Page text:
But rather than rebuke or condemn Mary, Jesus welcomed her display of affection and reproved the others instead. He knew His time on earth was short. He knew while one follower spent a fortune to worship Him, another would soon sell Him out for a mere pittance. He knew that betrayal would be costly in a different way. He knew, whether Mary even understood, He was soon to die. Jesus also discerned Judas’s heart. Looking around the table, then directly at Judas He said: “Let her alone; why do you bother her? She has done a good deed to Me. For you always have the poor…but you do not always have Me.” (Mark 14:6-7)
Shortly thereafter, scripture says Judas departed the gathering and went in search of the chief priests in order to betray Jesus to them. Perhaps he was embarrassed at the public rebuke he’d received; maybe his pride had been wounded before all. Possibly Judas was disappointed with Jesus, and his heart gave in to bitterness. Could revenge mixed with his greedy heart have led him to this despicable deed? For whatever reason Judas turned on Jesus with the intent to sell Him out. He now plotted and planned for his own display of “worship” of Jesus through betrayal. The religious leaders rejoiced when Judas came to them. They applauded his behavior, this clandestine encounter, his conniving and plotting. Judas asked them, “What are you willing to give me to deliver Him up to you?” In response they counted out thirty pieces of silver. From that moment on, with payment in hand, Judas showed his worship of Jesus by seeking how to further betray Him at an opportune time.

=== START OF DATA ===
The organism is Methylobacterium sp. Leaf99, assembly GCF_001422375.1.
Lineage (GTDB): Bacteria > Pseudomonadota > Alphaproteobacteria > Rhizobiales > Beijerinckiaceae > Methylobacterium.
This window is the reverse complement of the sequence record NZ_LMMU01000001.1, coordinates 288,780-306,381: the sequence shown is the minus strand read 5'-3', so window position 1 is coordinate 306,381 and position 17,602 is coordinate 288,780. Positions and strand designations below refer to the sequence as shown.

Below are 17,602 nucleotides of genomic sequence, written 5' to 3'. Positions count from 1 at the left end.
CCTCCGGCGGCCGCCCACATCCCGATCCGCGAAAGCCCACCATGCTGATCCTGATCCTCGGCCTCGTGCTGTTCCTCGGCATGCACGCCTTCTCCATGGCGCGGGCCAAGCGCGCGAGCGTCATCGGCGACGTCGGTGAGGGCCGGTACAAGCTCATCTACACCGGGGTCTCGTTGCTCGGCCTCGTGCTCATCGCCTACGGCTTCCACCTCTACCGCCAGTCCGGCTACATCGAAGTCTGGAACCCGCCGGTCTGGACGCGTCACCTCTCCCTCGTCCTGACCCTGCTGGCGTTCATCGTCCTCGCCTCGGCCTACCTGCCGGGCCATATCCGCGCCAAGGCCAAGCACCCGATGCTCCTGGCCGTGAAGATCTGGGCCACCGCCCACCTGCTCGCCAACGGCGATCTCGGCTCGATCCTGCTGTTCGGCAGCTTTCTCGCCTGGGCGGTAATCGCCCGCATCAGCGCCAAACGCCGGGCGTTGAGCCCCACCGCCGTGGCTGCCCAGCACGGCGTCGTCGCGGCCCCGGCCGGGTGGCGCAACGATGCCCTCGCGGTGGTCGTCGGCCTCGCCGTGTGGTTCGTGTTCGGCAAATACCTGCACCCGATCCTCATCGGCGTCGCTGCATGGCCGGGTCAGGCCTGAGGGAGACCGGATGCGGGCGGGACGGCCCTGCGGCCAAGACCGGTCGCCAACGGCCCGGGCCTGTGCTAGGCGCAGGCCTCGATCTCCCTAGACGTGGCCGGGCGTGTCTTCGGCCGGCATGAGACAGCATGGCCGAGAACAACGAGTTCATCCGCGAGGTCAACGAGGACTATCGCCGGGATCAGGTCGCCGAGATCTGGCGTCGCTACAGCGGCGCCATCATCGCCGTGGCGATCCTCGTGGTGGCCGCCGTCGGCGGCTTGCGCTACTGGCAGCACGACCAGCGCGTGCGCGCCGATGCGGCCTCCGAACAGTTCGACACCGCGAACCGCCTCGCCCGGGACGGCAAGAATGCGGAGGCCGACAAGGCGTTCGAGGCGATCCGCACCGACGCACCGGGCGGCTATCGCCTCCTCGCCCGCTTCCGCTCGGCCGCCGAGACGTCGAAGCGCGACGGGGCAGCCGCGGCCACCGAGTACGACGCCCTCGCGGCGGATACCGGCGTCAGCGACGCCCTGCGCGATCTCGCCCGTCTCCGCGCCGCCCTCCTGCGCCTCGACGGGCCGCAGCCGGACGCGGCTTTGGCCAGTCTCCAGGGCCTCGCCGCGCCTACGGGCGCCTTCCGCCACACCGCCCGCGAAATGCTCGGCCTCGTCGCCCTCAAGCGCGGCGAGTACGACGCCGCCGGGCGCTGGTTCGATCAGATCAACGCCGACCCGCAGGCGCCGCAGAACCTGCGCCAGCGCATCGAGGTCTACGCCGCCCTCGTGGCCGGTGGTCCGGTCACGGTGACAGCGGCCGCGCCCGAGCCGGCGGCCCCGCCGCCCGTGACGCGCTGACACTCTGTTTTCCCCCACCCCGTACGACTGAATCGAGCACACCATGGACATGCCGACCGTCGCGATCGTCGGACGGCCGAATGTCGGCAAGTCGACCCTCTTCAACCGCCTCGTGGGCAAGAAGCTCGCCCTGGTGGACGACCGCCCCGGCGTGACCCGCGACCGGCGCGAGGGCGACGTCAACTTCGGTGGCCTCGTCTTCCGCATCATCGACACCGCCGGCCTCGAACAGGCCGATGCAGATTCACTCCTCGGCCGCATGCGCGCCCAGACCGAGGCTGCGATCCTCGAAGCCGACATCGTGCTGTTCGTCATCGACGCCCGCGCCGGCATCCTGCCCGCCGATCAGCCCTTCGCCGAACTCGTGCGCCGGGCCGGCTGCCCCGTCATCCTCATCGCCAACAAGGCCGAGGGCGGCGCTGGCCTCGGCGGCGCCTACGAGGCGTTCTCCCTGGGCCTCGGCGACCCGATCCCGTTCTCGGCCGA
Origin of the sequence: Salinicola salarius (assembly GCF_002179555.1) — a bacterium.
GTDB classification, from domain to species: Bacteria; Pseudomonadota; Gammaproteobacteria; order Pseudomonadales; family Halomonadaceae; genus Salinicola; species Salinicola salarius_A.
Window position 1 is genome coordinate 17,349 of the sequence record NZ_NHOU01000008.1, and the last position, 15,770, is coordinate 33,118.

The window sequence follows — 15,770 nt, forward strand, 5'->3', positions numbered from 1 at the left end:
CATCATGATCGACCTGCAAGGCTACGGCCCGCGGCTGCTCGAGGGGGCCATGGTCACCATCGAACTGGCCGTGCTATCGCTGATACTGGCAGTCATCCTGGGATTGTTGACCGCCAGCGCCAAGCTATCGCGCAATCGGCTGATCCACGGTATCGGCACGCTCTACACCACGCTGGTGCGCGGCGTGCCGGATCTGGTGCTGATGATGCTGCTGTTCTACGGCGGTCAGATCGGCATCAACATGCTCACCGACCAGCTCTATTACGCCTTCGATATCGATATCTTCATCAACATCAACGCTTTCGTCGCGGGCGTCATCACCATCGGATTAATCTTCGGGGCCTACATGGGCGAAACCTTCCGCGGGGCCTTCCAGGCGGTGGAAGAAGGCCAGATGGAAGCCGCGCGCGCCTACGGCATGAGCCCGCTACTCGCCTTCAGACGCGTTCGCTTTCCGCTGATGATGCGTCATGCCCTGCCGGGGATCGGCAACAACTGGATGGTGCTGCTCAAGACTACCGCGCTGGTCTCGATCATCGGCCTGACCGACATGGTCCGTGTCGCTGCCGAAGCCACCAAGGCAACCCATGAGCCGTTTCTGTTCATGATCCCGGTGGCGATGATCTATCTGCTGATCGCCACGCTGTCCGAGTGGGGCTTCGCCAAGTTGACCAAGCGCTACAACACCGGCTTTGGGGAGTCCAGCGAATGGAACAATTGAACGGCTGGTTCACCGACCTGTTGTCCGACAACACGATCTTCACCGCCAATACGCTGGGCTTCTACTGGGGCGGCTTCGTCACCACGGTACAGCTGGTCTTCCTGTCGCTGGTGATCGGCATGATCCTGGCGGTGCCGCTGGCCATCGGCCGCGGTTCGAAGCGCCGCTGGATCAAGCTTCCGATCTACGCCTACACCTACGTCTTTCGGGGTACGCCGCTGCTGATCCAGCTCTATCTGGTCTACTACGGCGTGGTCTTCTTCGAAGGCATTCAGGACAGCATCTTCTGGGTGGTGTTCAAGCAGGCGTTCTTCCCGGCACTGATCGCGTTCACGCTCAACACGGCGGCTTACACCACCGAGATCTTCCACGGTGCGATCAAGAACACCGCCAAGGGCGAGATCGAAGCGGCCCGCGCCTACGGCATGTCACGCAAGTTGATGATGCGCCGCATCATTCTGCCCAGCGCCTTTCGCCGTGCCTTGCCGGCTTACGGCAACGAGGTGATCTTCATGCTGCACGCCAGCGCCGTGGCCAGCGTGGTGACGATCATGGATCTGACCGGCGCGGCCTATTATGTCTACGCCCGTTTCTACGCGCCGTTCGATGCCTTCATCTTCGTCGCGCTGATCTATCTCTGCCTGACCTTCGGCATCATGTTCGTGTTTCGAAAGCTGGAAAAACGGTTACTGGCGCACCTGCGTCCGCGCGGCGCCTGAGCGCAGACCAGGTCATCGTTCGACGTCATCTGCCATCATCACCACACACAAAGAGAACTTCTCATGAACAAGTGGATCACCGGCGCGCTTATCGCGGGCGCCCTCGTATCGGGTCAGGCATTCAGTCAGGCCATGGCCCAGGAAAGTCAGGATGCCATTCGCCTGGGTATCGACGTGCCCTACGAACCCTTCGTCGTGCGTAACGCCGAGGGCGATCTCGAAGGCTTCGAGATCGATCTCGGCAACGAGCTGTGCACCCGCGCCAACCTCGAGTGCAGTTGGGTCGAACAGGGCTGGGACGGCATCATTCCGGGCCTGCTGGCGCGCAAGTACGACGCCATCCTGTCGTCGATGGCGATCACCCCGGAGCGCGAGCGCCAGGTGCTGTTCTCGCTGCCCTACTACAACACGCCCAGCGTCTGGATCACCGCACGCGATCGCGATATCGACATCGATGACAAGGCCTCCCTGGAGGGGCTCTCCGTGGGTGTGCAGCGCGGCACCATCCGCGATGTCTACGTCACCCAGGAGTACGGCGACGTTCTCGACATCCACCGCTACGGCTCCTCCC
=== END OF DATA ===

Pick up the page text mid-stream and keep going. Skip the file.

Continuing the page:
While the specific currency is not identified in scripture, many believe each coin was a denarius. Those thirty pieces of silver would be equivalent to about a month’s worth of wages. Judas betrayed Jesus for a cheap price.
A year’s salary sacrificed by Mary in extravagant worship. A month’s salary bartered by Judas for betrayal. Both deeds are recorded in God’s Word for all to read. One was costly; one was cheap. Both acts revealed the heart. Both acts revealed the price and extent both Mary and Judas would go to in order to show their true worship.
Love, real love and devotion, for our Savior is costly, like Mary’s example shows. But how quickly do we all sell Jesus out for the cheap things of this world, like Judas, when we seek our own way? How often do we let our pride or false expectations of what the Savior should do for us turn our hearts away from Him? Examine your hearts as Passover draws near and look closely: are you a Mary or are you easily swayed to become a Judas? Jesus gave His all for us. Can we do any less? Our worship is costly regardless.
Draw near to Me at this time and bow down in worship. Your love, adoration, tears, and sacrifice heal My heart afresh. When so many turn their backs on Me in disappointment with their expectations or sell Me out with their betrayal to follow the vices of this world, your devotion touches My heart. It is a healing balm. Yes, your worship is costly; but you bring delight to My soul. You are indeed My Beloved one.
“Mary then took a pound of very costly perfume of pure nard, and anointed the feet of Jesus and wiped His feet with her hair…” (John 12: 3)
“Come, let us bow down in worship, let us kneel before the LORD...” (Ps. 95:6)